80-Bus News

  

September-October 1984, Volume 3, Issue 5











Page 22 of 47











22 NUTS & BOLTS.

I will now try and explain the technicalities of working with GSX. These will be clarified with the aid of diagrams (a picture’s worth etc), as is does seem rather complex at first. It is worth mentioning that once you, as the applications or device driver writer, have created a routine that allows you to easily reference the data arrays concerned, the task is not quite so daunting as it first seems.

As calls to the BDOS involve the use of the BC and DE register to inform of your intentions, the problem is how do you manage to pass sometimes large amounts of data over using only one 16 bit value. Of course the answer is with the use of pointers as usual. Don’t forget that the C register contains 115 on all calls to GDOS regardless and therefore cannot be used for pointer work.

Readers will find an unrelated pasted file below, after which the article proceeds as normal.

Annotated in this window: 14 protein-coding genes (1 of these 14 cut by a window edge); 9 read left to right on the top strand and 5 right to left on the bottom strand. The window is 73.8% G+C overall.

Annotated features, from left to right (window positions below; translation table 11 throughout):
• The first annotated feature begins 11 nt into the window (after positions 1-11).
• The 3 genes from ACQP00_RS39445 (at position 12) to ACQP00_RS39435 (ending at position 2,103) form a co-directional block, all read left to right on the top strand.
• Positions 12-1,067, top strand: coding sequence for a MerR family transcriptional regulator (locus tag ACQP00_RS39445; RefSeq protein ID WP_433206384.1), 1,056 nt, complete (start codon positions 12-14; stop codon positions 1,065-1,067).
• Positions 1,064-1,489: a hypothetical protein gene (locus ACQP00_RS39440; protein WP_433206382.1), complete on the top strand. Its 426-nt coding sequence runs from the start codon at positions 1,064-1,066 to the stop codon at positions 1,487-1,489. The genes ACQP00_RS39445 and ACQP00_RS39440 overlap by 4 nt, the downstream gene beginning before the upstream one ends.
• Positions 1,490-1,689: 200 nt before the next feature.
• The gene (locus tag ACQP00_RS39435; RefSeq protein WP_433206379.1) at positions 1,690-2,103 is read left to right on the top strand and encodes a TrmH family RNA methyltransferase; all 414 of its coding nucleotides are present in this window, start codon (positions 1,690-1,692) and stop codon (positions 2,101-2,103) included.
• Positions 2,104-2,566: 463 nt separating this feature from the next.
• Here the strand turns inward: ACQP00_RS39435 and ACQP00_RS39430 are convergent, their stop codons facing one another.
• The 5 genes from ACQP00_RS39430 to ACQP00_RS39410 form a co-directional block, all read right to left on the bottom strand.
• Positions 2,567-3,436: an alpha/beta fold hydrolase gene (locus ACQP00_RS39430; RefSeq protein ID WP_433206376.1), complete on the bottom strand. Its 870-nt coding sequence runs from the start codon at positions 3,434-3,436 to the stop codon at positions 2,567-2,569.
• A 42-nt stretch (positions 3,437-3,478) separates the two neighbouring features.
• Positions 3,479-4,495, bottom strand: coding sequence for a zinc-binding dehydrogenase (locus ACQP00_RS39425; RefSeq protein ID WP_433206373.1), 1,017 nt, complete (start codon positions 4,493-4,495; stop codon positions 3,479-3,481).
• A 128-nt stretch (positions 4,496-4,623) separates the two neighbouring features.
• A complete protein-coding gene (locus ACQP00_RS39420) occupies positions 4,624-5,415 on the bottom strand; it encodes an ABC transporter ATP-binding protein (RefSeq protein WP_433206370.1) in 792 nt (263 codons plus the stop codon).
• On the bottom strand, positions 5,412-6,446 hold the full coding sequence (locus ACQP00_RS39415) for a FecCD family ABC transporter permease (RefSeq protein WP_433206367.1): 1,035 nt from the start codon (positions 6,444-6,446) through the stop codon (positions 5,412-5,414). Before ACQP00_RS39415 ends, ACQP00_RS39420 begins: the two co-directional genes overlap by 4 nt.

The GSX standard expects the application programmer to have set up 5 arrays, and to give them their proper names, these are:

PARAMETER BLOCK

This 5x16 bit array contains the start addresses of the other data arrays described below. On a call to GDOS the DE register pair must contain the start address of this array.

PB pointed to by DE.

Fig l. On call to BDOS requiring a GSX function.

me th a ee ei ts eat

| C REG = 115 | | DE REG | | | control array Points to / enn / parameter block / sonnet – / /------------------| input parameter array | PB | PB+1 = |------- / / wana _ / | PB+2 | PB+3 |---------- / | PB+4 | PB+S = | input point array | | PB+6 | PB+7 |----------\ ---- +--+ += \ | PB+8 | PB+9 |[-------\—\ arene nena — \ \------------------| output parameter array | \ \ \

\------------------- | output point array |


This is an OCR’d version of the scanned page and likely contains recognition errors.











Page 22 of 47